So in order to get published, you have to get a bunch of people to like you. Then you need someone with authority (first the agent, then the publisher) to consider you worthy.
How on earth do you do this without losing your soul?
I want to help people learn how to be free from sexual sin. So my first step is to start the Noah fan club, tell everyone how great I am, and get as many people to sign up as possible.
After getting my first rejection, and feeling its sting, I had to ask myself, “Why do you want to get published by a big publisher?”
In order to reach more people with my message of course.
More like: Because it validates you as a good author. It tells people you are worthy to be listened to. It tells people you have value.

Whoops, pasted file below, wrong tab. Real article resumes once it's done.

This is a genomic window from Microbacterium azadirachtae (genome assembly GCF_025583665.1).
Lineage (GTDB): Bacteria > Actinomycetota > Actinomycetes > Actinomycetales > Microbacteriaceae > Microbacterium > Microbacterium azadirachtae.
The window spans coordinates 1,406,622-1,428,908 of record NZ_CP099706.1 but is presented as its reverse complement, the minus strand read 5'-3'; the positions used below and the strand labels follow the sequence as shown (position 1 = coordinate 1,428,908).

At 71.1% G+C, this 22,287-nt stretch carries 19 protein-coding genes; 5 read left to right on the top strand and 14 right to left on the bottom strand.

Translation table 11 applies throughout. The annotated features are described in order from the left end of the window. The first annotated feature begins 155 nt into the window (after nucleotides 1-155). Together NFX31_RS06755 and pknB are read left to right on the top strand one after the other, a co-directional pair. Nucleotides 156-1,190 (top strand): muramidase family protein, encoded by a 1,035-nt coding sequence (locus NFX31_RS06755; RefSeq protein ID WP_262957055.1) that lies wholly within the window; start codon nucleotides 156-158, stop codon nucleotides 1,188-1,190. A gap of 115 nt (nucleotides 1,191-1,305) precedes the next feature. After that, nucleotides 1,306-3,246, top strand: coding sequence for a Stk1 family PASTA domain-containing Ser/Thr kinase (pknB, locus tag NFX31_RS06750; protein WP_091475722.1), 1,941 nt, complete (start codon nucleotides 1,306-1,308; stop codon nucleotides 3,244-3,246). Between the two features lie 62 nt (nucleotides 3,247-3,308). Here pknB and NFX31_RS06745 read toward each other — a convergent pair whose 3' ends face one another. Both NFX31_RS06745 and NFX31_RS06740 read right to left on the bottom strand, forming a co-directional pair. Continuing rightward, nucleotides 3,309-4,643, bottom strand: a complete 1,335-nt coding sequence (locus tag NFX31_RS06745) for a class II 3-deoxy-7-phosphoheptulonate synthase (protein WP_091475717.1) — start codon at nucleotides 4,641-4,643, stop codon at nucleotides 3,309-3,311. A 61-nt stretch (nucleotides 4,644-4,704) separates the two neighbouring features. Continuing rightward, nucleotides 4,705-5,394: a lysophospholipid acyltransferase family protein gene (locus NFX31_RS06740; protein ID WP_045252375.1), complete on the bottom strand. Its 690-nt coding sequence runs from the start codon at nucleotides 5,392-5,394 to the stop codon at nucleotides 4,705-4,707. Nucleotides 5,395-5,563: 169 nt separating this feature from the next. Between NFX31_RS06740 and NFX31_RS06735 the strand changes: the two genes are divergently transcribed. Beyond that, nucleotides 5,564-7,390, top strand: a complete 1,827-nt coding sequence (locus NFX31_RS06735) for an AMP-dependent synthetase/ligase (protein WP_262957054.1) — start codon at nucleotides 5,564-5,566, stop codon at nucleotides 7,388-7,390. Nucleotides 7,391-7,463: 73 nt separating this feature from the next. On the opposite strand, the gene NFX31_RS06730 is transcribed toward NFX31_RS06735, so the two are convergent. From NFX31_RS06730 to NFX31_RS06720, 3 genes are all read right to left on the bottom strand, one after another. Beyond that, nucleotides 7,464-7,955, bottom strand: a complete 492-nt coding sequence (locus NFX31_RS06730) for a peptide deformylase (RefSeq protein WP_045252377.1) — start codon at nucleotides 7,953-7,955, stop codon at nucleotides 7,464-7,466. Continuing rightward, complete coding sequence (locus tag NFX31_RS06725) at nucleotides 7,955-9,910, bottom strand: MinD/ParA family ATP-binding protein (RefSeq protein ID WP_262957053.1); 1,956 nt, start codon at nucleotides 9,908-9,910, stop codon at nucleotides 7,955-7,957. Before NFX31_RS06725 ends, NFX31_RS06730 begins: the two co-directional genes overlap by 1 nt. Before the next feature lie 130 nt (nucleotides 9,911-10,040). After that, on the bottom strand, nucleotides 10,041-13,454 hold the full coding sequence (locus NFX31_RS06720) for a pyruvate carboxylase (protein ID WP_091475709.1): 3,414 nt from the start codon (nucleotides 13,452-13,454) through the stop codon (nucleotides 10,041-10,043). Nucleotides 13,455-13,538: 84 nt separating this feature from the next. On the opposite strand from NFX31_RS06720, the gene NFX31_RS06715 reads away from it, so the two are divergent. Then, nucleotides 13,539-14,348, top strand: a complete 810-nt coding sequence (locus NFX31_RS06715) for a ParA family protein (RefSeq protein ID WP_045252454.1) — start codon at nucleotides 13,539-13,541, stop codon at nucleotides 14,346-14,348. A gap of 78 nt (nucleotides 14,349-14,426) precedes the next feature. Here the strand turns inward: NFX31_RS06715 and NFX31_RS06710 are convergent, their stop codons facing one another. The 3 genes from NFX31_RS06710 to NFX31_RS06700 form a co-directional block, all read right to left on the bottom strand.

The word “self-publish” sounded to me like the person at open mic night who can’t sing worth a lick but keeps belting out painful note after note, and even worse, telling everyone about the record deals they are pursuing.
Why do we seek things like a big name publisher to validate us? And I don’t mean as authors, I mean as people.
You may or may not be an aspiring author, but we all have our “big publisher”. That person or that institution we are looking to to validate us. To tell us we are worthwhile. To tell us we aren’t just another nobody.
If you’re a pastor, it’s likely your church attendance.
If you’re a blogger, it’s likely your site visit statistics.
If you’re a salesperson, it’s your amount of sales and how you compare with your coworkers.
If you’re unemployed or underemployed, it’s likely that awkward feeling when someone asks you what you do for a living.